Race time is EARLY. Alarm is beeping at 5:00am and all I can feel is mildew on my sleeping bag and the tightness of muscles. Usually the morning starts with, “Jackie???” and an answer of, “Yea….” then the unzipping of tents and the trudge to the port-o-john and off to breakfast. Honey Badgers don’t have time for a lot of words. They are about to head out on a 119 kilometer race day.
Breakfast starts at 5:30am in the dining marquee then bikes are retrieved from the Pragma bike wash park (click to watch the video!) and tuning/repairs are done. Cape Epic is tough on bikes. Long days, loose gravel downhill, and lopping off into the bushes to pass the slower folks (don’t ruin the roosting!!) can really ravage some of the parts on your bike. An hour later, the Honey Badgers are lining up in the starting area. It’s now only 6:30am. We won’t see the team again for another 6 hours and 45 minutes (they don’t know that yet).
The Absa Cape Epic is the most difficult, most televised, and most hyped mountain bike stage race in the world. Athletes from every competitive sport prove their toughness (or attempt to) by competing in this race. Water ski champions, mountain bike champions from all over the world, Formula 1 racers, triathlon champs, actresses, cancer survivors, you name it and they are here. The media coverage of the “Top 50 to watch” is frenzied.
Today, the Giant Honey Badgers will take on 119 kilometers and 1,650 meters of climbing (for you non-metrics, that’s over 5,400 feet of climbing).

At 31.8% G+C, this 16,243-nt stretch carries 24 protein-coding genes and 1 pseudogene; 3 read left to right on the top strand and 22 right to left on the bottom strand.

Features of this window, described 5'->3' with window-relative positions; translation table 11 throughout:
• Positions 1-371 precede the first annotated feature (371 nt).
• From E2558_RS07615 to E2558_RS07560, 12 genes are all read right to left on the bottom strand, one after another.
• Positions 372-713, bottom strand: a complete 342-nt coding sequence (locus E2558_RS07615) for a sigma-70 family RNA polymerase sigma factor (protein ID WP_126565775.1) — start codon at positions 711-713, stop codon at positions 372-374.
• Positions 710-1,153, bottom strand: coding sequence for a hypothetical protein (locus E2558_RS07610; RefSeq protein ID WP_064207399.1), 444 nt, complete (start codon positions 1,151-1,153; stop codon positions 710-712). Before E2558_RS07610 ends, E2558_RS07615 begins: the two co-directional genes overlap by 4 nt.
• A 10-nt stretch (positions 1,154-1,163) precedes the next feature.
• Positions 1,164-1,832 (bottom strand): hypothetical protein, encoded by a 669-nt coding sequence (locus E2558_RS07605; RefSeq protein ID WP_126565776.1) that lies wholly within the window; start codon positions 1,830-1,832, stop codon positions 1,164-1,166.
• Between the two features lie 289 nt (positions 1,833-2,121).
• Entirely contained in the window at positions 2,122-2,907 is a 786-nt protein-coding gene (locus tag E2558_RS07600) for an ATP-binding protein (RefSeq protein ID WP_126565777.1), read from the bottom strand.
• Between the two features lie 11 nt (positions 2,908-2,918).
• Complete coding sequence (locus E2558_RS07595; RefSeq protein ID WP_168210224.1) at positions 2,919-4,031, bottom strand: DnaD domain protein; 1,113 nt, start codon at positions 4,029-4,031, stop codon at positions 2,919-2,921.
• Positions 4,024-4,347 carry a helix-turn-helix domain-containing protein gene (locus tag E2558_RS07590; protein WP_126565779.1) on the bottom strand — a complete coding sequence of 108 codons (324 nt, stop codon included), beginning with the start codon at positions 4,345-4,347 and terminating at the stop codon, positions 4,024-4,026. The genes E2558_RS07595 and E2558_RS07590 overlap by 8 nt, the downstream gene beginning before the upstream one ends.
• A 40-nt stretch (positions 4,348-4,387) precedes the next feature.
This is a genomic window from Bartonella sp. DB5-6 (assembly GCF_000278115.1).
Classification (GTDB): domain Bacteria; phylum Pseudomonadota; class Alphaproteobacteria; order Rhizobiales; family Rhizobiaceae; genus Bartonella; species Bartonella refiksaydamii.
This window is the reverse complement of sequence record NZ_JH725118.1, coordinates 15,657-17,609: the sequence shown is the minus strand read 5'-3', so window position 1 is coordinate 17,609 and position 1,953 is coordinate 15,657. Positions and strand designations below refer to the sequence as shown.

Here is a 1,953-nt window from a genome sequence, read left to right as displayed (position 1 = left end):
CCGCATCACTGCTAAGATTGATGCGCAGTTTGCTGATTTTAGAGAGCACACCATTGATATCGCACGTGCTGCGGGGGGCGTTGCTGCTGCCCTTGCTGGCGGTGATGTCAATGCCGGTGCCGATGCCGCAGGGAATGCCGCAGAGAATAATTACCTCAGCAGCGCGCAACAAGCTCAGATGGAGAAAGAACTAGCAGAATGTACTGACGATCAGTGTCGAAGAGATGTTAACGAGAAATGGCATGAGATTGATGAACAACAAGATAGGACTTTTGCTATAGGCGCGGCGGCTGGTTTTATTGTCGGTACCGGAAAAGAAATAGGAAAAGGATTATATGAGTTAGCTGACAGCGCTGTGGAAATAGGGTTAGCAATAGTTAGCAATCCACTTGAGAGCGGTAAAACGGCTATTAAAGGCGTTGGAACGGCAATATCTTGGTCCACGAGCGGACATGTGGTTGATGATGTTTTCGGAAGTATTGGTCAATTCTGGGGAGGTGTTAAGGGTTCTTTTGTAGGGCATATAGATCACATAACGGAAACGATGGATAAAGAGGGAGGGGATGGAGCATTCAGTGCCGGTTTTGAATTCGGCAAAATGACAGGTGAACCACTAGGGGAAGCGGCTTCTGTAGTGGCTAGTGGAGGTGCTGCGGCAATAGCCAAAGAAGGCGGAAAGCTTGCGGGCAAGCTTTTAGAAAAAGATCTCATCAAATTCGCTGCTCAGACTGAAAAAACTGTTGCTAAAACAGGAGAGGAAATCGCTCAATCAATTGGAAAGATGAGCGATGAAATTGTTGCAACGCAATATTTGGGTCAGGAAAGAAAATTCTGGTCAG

Feeling great about completing the prologue and stage 1, Josh and Jackie head out for stage 2. After a bit of climbing (ok, a lot) and a river crossing as well as some aggressively friendly high fives from the local children in McGregor, our team crosses the finish line back into the Robertson Cape Epic Village.
A unique characteristic of Jackie and Josh: They always finish side-by-side. Cape Epic tests you personally and tests your ability to support another person on a team (and feel supported). With all honesty, this most important component of finishing Cape Epic is something that brought a cohesiveness and strength to the Giant Honey Badgers that MANY other teams struggled to maintain. These two genuinely cared that the other made it through to the end each day and got up and did it again.